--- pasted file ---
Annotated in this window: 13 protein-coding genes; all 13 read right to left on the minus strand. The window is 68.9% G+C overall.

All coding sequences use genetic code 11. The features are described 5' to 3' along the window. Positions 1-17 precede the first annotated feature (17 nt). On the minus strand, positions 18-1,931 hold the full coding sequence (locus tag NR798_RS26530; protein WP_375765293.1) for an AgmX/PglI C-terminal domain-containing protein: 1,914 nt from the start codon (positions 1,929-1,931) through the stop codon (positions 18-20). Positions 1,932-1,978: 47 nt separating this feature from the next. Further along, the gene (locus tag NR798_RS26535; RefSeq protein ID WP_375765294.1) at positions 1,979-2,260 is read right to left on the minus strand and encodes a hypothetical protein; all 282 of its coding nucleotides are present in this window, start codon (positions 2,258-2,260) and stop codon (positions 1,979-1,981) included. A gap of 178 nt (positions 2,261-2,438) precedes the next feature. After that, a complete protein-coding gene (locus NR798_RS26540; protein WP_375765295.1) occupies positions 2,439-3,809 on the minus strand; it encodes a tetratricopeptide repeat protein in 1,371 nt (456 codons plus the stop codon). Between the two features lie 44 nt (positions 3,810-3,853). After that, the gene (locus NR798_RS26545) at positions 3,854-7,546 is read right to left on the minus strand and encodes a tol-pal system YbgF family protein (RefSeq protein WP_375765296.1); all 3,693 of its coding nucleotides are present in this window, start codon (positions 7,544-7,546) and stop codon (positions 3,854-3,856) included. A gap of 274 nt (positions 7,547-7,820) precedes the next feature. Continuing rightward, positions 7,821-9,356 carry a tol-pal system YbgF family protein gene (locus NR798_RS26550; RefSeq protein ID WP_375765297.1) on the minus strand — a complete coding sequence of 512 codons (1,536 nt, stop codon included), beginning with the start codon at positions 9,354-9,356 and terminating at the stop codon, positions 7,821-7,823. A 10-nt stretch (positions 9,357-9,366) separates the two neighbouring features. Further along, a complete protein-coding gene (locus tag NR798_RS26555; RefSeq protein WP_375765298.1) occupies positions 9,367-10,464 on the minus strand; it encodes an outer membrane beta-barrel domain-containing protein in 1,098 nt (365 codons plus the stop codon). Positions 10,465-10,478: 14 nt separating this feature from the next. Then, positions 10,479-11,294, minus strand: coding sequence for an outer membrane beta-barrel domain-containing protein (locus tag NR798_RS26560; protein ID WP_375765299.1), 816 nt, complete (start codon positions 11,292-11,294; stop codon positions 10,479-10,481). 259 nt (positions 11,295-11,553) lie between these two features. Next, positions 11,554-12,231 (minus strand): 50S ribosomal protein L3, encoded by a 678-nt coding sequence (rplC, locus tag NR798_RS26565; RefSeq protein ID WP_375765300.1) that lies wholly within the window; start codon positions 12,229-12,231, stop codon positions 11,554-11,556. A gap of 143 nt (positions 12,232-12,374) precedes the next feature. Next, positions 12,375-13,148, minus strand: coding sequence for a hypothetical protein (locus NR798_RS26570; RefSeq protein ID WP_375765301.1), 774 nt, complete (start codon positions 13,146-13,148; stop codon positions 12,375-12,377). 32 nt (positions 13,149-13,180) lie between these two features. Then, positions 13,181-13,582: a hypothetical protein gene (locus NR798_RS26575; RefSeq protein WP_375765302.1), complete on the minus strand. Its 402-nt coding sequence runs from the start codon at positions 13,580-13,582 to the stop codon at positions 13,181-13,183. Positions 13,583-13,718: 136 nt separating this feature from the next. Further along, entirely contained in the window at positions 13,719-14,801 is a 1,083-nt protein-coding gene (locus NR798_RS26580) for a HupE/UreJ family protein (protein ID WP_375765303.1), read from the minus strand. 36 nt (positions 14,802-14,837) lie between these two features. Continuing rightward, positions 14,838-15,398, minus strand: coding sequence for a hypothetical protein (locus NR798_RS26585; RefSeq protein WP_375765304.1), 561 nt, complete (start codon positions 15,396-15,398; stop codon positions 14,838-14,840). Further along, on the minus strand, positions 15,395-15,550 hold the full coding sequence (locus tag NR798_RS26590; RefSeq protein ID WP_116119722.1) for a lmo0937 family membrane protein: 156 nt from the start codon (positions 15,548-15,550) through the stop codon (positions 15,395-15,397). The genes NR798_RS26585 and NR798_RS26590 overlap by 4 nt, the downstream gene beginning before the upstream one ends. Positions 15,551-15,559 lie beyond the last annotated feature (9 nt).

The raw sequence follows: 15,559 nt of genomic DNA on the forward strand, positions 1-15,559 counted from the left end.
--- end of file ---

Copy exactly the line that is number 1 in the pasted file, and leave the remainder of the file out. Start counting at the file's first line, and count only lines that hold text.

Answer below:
Annotated in this window: 13 protein-coding genes; all 13 read right to left on the minus strand. The window is 68.9% G+C overall.